What is the best anchor? (Bruce)
Cat or monohull? (monohull)
Run or heave to? (will let you know)
Every cruising sailor comes to appreciate the notion that there are just as many dissimilar opinions on any boat-related topic as there are sailors to express them. Yet, despite all of this diversity, there is a bastion of sacrosanct truths that unite cruising sailors:
Reef when you first think of it. (Yes!)
Tear up the list; go cruising now. (Yes!)
Parents who take their children cruising are giving them a gift. (Yes!)
There are other tenets, but I am eager to address the last one: I knew this one was true when I was a single man in my 20’s, without kids and without any regard for ever taking kids cruising or sailing. I knew it was true because I had both heard it and read it over and over. I knew it was true because it stands to reason: the richness of the cruising lifestyle is sure to enhance the well being of cruising kids in ways not possible for their dirt-dwelling brethren. Therefore, any kid on the deck of a boat traveling the world is better off. Duh.
I’m a 41-year-old parent of two very lucky girls who are a scant 12 months away from becoming cruising kids.
This evening, I boarded a city bus for my commute home from downtown Washington, D.C. to uptown Washington, D.C. I often ride along with people who parent differently than my wife and I. I sometimes witness stressed out young mothers curse, hit, and threaten their two-year-olds. It always leaves me more eager to see my own girls.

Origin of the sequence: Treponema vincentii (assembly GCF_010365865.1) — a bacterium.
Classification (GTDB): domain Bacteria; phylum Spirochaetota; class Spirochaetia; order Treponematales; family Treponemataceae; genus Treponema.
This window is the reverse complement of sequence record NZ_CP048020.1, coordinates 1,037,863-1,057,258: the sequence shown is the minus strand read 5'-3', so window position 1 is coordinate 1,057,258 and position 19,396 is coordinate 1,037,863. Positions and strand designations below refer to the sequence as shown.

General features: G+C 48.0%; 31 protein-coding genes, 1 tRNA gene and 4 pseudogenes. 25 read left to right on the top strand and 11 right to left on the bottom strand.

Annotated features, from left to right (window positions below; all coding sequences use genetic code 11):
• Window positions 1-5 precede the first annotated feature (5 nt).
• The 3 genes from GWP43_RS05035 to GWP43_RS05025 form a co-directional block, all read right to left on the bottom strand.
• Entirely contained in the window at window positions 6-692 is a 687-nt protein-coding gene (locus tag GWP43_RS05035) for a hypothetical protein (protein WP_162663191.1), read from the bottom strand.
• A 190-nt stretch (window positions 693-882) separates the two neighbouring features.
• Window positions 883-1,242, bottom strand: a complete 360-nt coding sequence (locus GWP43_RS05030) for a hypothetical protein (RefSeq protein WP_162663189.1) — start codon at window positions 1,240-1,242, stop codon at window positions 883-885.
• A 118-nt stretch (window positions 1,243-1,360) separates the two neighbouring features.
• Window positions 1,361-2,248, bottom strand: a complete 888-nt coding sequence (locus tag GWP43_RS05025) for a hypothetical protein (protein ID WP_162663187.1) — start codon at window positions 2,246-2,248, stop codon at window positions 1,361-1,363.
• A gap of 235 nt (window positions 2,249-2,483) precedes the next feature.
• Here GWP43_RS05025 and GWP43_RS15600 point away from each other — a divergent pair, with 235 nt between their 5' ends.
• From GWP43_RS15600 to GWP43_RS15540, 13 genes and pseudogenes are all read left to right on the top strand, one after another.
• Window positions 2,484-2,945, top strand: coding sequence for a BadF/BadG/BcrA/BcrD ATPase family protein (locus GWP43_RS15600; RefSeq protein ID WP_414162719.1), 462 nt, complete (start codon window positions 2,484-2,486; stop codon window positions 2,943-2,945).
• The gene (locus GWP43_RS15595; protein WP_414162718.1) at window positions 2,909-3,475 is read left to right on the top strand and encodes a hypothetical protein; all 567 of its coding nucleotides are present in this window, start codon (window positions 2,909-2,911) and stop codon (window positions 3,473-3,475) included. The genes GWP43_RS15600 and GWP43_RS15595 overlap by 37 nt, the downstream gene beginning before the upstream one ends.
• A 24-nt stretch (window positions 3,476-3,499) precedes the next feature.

This evening I saw a young couple with a very young boy, about two-years-old. The man called out the window dramatically to someone who wasn’t there, theatrical in tone, from an adult perspective. Repeatedly he called, “You want this little boy?” Ducking inside he told the boy he would get off at the next stop, to be handed off to a stranger. The boy was crying. The boy was terrified at the prospect of being abandoned. The boy promised desperately, between sobs, “not to act out.” The woman laughed and laughed at the man’s success at fooling—-and terrifying—-the boy. It was the most troubling episode of this kind I’ve witnessed in several years commuting by mass transit. My heart sank for the prospects for this young person, his identity shaped by a real, drummed-in fear of separation and abandonment, humiliated and betrayed by the only people he knew to love.
This evening the June 2010 issue of Cruising World magazine was in the mailbox when I got home. Like every month, I went straight to the back of the magazine for Wendy Mitman Clarke’s Off Watch column.
Tonight I read for the first time an account by a writer—-a cruising parent of two!-—who wonders publicly and credibly whether the benefits of the cruising lifestyle she is experiencing as an adult, are benefiting her kids.
Her sentiment was disquieting. The things she wrote do not validate my worldview.
Though she has a platform and she has the credibility, Wendy Mitman Clarke’s essay (read it here) does not contain a single assertion related to the topic. Rather, she wonders aloud whether fullfillment of her and her husband’s dream is in her kids’ best interests. Her introspective approach makes the essay more troubling. Assertions, or statements of “fact,” are easy to dismiss: “My kids are different!” But Ms. Clarke puts everything on the table, opening the debate with lots of questions. Questions echo in the back of your mind until you answer them truthfully.